Time to reboot: Here’s how professionals can upskill in robotics
Robotics are being used more and more in our everyday lives.
A McKinsey report notes: “Automation is taking place at scale across industries and countries with relevant technologies evolving or coming into existence. And the expectation is for automation to scale even further worldwide across industries and countries.”
They add that robots will become major enablers of automation with a large economic impact.
Robots are poised to take over many jobs in the future, which means the future workforce will need to increasingly develop their human skills that cannot be automated, in addition to learning to work alongside robots. As robots grow in importance, however, the makers and engineers behind this technology are needed more than ever to take this technology to new heights.
We’re already seeing its application close to home. Smart appliances such as robot vacuum cleaners are growing in popularity. Healthcare professionals are training on robot patients for medical emergencies.
On a more advanced scale, robotics are being used in manufacturing for high volume and repetitive tasks, or even in deep water searches. For instance, an underwater robot was used to search for Malaysia Airlines flight MH370, which mysteriously vanished while it was en route from Kuala Lumpur to Beijing in 2014.
For engineers and those with similar backgrounds, upskilling in robotics will be beneficial for this growing and evolving field, allowing professionals to actively play a role in speeding up the accuracy of work, freeing up talents who can better use their skills elsewhere and even speed up the manufacturing processes.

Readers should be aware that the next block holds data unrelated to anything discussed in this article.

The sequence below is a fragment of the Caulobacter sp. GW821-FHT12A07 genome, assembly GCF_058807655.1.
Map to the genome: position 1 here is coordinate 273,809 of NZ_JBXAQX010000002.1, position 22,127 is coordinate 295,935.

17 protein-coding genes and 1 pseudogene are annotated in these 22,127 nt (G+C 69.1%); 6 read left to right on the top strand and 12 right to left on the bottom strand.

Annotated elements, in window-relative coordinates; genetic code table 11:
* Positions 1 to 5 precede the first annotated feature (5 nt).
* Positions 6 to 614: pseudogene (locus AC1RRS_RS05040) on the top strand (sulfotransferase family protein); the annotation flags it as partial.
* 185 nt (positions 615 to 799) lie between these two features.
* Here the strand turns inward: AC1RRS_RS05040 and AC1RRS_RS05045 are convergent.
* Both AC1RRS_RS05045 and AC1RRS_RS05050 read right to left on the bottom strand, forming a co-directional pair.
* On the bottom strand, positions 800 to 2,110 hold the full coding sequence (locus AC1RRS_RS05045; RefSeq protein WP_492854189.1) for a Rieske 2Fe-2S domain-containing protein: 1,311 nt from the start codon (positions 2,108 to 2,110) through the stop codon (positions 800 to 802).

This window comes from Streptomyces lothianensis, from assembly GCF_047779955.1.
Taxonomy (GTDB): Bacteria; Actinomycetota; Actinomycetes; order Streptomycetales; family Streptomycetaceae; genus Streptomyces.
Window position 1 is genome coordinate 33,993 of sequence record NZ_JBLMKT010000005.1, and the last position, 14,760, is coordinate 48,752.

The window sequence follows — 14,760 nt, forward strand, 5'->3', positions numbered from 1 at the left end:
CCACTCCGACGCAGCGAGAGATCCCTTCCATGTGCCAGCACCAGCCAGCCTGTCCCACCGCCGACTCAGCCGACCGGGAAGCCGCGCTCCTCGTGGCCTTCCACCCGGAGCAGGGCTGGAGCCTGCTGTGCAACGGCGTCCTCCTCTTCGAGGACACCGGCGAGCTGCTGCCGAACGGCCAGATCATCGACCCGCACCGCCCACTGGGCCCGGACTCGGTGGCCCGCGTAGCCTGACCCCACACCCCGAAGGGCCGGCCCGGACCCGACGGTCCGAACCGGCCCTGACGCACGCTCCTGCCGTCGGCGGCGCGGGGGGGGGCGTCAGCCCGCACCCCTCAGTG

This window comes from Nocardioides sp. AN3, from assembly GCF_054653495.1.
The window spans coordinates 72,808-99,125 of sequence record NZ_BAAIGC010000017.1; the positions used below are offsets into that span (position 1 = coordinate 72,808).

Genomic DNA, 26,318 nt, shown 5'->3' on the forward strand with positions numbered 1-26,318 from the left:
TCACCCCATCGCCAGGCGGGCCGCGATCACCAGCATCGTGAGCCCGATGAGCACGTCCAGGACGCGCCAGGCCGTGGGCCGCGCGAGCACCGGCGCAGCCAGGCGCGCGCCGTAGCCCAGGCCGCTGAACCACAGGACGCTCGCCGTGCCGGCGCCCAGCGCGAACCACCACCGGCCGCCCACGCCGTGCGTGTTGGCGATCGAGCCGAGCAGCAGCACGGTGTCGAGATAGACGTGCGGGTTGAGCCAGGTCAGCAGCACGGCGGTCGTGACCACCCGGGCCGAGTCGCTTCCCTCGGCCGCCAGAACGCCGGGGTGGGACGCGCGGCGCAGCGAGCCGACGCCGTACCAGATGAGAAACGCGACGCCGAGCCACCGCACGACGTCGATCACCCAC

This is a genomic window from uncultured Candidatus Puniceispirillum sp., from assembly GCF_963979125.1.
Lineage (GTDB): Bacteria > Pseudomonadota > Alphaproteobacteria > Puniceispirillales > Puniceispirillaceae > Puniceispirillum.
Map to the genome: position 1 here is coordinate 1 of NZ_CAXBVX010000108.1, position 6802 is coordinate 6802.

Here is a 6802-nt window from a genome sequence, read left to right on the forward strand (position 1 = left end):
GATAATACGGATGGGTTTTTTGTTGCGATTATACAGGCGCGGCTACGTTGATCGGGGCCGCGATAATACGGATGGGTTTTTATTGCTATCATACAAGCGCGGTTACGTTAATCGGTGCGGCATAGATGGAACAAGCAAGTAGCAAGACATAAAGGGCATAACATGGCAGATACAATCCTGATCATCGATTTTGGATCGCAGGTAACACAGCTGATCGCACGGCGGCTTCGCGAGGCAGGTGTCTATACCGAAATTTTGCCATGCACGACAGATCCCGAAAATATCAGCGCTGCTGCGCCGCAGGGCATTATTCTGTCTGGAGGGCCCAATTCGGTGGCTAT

If you’re looking to advance your robotics knowledge, here are some of your options for doing so.
Postgraduate degree in robotics
Numerous universities offer a master’s in robotics that equips students with advanced level knowledge on robotics, both theoretical and hands-on.
For instance, the University of Bristol’s programme provides students the platform to understand, design, and implement modern robotic systems. It exposes students to a wide range of advanced engineering and computer science concepts and offers the opportunity to carry out a practical robot project.
Microcredentials are bite-sized online courses that are accredited and recognised by many employers across the globe. This means professionals can choose specific skills they want to learn rather than spend a couple of years in graduate school to complete a course.
Some of the popular microcredential providers such as EDUCAUSE, EdX, Udacity, and General Assembly. On Robotiq, writer Alex Owen-Hill – who has a Ph.D. in Telerobotics – said some of the essential skills for roboticists have include systems thinking, programming, and technology design.
Microcredentials can provide professionals with a taste of the field, before deciding if they want to enrol in a full-time post-graduate programme.
Some of the robotics courses available on EdX include those from leading universities around the world, such as the University of Pennsylvania and Columbia. You can opt for courses in robotics engineering, dynamics, locomotion, machine learning, to name a few.
Other forms of professional development
Some private organisations and universities may offer short online courses or on-site training to facilitate robotics learning. For instance, Carnegie Mellon Robotics Academy offers online, on-site, and at your location training in robotics.
Their on-site training is less than a week-long, and includes hands-on training using provided hardware and software and a tour of the National Robotics Engineering Center, among others. Meanwhile, their online classes feature a live component where participants log in for live instruction and Q&A with a Robotics Academy instructor, and participants complete the curricula and other requirements as an independent study.